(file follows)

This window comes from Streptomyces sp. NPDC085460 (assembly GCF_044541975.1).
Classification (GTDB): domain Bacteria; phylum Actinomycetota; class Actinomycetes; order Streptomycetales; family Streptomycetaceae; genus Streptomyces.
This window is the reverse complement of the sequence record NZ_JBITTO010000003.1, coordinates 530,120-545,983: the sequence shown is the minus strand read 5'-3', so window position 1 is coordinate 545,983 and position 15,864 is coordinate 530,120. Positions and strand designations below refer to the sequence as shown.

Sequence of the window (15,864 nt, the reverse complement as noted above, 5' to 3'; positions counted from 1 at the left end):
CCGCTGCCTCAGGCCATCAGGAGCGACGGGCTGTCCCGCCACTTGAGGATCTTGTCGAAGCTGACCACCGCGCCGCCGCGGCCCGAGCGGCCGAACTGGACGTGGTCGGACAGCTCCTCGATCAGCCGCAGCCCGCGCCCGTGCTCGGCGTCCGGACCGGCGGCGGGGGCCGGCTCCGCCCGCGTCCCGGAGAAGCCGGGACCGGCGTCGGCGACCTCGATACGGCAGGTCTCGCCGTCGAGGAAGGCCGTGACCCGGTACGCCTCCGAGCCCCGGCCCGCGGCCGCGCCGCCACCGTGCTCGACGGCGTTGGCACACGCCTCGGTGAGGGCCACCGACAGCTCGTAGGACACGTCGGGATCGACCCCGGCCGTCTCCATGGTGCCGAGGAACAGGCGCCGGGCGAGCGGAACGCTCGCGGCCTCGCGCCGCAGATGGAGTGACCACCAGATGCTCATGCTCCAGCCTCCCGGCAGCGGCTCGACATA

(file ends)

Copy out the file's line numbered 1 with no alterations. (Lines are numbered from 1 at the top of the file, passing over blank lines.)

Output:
This window comes from Streptomyces sp. NPDC085460 (assembly GCF_044541975.1).